Source: IMF Staff Reports
Figure 4b.
Figure 4b.

Programmed vs. Actual Levels of Fiscal Deficit (Excluding Aid) and Net Budget Aid

Citation: Policy Papers 2005, 043; 10.5089/9781498331258.007.A001

Source: IMF Staff Reports

54. In Ghana, the Fund-supported programs anticipated only partly spending the aid increments. Through 2001 to 2003, the expected increase in aid was 2-4 percent of GDP higher than the programmed increase in the deficit. The goal was to use aid to reduce domestic financing and thus lower domestic interest rates and the government’s interest bill. In the event, probably in part because of the high aid volatility, even these targets for spending were not binding, particularly in 2003.

55. The government can also spend aid indirectly by lowering taxes and transferring aid to the private sector. Contrary to theoretical considerations of moral hazard, and some evidence from other countries,38 the revenue-to-GDP ratio increased in three countries (Ethiopia, Ghana and Mozambique), and remained largely unchanged in the other two cases (Tanzania and Uganda).39 For the latter cases, additional fiscal aid might have reduced the incentives for aid recipients to strengthen revenue efforts, as total revenues stagnated below 15 percent of GDP.40 Stagnant domestic revenues combined with expanding recurrent public expenditures (partly because of additional spending in priority sectors) had reduced public savings in these countries.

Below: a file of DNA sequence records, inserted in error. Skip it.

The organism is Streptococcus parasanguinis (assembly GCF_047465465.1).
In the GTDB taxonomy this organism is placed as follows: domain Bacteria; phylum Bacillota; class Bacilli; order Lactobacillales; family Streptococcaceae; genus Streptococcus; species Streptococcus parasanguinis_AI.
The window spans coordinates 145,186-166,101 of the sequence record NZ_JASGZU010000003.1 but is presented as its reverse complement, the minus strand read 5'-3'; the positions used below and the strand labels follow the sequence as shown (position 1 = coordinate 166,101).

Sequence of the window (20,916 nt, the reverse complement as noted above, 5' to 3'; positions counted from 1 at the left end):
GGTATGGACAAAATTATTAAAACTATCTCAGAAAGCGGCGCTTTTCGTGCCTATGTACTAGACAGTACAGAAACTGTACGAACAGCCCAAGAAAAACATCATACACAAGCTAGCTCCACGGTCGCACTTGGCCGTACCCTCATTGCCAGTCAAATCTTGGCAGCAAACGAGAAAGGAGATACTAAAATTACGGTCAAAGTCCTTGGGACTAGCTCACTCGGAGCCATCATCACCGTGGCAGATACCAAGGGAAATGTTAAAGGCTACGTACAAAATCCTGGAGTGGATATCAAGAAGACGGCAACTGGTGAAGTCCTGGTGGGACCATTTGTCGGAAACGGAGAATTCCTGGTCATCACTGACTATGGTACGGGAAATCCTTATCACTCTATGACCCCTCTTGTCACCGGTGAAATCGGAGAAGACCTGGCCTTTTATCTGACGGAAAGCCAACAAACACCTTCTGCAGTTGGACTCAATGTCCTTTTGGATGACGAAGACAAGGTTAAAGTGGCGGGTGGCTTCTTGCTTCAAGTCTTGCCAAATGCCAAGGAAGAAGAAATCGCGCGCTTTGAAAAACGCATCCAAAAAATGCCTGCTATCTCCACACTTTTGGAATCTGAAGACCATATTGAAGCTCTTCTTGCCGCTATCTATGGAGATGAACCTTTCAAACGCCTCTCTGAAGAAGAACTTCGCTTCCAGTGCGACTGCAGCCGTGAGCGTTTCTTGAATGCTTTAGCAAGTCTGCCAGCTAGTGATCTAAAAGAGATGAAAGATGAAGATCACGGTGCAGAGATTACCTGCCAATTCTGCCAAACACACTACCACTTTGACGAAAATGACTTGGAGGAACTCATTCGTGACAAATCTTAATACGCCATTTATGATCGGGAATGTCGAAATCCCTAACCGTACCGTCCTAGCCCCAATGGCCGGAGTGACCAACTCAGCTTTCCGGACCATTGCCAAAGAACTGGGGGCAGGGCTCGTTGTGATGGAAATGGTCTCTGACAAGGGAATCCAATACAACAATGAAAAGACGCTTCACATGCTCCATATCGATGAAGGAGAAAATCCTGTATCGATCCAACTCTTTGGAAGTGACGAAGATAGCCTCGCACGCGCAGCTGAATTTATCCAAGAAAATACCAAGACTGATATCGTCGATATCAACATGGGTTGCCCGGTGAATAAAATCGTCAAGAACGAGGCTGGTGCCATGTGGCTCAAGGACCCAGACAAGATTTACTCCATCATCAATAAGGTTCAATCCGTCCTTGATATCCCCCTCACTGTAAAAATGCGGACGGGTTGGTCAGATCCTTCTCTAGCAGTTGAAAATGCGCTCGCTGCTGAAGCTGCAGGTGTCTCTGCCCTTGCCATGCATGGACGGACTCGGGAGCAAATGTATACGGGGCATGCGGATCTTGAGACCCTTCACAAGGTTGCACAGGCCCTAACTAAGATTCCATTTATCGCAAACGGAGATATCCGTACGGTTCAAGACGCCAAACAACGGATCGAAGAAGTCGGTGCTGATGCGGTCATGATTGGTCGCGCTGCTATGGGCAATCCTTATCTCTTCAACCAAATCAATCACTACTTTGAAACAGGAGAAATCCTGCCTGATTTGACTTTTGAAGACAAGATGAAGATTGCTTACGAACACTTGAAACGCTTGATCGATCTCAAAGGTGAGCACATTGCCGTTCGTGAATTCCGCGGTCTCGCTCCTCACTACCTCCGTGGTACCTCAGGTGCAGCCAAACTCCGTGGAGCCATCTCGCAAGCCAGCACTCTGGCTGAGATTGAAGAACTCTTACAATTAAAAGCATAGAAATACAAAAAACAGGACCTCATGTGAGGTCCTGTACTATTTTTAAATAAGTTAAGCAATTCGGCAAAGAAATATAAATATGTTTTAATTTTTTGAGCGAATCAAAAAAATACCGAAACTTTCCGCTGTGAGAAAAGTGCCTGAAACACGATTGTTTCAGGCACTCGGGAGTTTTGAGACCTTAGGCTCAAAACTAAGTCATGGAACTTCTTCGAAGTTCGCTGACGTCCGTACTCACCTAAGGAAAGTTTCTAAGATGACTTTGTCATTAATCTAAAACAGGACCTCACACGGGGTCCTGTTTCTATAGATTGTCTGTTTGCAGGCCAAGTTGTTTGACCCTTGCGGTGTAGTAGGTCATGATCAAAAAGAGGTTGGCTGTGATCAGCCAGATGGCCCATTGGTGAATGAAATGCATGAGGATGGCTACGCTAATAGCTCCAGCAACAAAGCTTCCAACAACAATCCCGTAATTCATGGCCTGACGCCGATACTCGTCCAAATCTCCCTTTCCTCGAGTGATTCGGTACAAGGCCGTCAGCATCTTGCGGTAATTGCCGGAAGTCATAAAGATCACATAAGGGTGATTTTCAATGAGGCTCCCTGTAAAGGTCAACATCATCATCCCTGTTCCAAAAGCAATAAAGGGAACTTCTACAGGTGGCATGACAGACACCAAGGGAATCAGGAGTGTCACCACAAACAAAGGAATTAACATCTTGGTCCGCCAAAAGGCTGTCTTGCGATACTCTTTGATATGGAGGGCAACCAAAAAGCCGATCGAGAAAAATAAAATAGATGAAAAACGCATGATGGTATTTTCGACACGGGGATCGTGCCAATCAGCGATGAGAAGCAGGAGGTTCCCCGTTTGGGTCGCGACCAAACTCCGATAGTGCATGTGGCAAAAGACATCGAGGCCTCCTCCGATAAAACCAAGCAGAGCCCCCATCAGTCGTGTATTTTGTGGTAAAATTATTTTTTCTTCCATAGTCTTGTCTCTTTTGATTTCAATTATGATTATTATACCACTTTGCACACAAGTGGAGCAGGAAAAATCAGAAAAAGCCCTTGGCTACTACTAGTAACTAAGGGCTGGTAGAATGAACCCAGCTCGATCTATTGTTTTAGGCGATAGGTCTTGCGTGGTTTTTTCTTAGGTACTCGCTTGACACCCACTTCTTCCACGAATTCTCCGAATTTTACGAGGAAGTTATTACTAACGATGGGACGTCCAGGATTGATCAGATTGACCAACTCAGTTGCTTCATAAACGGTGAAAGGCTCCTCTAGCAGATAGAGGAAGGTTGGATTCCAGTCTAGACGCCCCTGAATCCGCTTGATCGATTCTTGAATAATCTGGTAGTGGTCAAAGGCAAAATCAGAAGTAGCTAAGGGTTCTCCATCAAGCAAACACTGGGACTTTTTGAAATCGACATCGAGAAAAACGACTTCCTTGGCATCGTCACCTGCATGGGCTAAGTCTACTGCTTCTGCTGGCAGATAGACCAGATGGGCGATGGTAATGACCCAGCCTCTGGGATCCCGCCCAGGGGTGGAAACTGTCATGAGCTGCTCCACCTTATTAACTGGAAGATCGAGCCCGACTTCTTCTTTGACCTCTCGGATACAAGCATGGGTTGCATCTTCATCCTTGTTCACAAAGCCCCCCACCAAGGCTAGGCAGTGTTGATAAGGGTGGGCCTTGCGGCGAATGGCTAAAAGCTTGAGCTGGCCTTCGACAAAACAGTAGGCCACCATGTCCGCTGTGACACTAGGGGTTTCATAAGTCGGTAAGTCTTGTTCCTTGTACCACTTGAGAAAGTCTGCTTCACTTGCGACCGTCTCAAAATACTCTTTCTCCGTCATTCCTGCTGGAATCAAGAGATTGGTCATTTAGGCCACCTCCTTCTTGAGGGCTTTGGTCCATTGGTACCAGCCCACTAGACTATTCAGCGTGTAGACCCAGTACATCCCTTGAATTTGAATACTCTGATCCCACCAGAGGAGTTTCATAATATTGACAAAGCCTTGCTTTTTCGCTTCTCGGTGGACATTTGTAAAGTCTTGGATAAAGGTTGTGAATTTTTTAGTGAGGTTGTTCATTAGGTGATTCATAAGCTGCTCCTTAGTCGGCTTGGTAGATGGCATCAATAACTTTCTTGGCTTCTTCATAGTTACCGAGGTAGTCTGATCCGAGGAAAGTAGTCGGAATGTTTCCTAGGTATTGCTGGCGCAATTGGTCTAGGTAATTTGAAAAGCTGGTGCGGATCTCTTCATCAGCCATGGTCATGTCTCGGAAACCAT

56 Aid volatility also contributed to some governments’ choice of not spending the aid increments. There are two broad fiscal responses to aid volatility: adjust expenditures in line with the aid fluctuations, or smooth spending by building up reserves (and government deposits) when aid is up and using domestic financing to offset aid shortfalls. Where aid was largely spent such as Tanzania and Mozambique, expenditures tended to move roughly one-for-one with year-to-year movements in aid. In Ghana, however, overall expenditures were relatively unresponsive to aid volatility, particularly in the second major aid surge in 2003. To some extent, the preference to build up official reserves in Ethiopia and Ghana appears to have contributed to saving the incremental aid. Only Ghana, in 2002, resorted to substantial additional domestic financing to offset shortfalls in budgetary aid.